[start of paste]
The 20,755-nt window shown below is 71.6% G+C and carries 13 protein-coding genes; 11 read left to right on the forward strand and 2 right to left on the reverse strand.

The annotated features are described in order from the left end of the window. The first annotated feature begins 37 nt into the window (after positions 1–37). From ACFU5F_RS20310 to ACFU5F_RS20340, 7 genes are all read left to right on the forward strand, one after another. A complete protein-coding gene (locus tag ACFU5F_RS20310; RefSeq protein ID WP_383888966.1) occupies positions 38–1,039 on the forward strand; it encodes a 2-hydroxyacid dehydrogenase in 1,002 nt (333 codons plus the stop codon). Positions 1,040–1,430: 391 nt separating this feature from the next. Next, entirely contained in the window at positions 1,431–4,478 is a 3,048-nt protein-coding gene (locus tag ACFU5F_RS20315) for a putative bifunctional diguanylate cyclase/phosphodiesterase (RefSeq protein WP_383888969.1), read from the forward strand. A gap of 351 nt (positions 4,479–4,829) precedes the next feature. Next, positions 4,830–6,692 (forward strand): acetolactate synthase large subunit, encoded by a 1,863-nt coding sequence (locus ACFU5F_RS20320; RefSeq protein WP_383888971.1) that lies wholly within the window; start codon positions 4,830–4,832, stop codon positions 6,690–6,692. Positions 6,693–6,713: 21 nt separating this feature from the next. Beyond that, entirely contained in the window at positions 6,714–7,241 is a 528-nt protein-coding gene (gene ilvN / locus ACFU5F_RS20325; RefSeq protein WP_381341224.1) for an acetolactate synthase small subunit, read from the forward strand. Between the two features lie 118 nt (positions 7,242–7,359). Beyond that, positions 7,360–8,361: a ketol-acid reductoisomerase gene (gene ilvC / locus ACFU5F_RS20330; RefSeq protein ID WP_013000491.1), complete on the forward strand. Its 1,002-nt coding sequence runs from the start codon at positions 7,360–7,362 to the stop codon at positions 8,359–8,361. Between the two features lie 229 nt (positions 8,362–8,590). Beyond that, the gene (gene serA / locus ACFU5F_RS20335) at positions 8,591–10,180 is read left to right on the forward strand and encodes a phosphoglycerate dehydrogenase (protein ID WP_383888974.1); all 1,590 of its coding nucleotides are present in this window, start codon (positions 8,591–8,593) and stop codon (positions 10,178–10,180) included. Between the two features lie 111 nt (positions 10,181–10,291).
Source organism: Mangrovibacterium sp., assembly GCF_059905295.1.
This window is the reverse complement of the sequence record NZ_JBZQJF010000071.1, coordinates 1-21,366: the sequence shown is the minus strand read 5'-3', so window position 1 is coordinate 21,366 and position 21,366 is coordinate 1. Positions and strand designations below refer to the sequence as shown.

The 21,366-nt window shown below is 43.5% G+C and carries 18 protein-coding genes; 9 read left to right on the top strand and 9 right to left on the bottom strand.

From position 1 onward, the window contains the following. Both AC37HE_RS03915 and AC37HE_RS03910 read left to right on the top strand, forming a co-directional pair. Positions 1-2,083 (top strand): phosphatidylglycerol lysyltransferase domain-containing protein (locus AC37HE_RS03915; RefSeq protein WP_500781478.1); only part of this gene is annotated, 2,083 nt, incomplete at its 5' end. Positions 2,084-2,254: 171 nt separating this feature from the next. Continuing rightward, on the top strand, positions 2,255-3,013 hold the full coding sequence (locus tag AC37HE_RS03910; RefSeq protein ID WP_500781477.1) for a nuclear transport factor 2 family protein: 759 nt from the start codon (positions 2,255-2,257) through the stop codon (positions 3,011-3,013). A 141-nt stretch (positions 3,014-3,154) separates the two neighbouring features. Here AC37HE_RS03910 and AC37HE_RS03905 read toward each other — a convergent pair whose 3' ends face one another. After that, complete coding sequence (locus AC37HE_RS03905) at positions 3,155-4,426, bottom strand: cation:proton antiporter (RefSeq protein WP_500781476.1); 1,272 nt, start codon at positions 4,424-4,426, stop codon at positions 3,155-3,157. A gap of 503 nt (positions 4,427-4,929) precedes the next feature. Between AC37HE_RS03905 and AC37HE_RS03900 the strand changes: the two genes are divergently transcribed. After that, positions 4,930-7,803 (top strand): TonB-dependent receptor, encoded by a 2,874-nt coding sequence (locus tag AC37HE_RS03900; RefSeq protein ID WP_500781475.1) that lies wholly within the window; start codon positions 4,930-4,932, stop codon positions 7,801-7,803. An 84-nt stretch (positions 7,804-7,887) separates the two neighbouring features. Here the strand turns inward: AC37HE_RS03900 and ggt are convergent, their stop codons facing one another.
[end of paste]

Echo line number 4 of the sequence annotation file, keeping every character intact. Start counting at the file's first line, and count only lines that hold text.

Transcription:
This window is the reverse complement of the sequence record NZ_JBZQJF010000071.1, coordinates 1-21,366: the sequence shown is the minus strand read 5'-3', so window position 1 is coordinate 21,366 and position 21,366 is coordinate 1. Positions and strand designations below refer to the sequence as shown.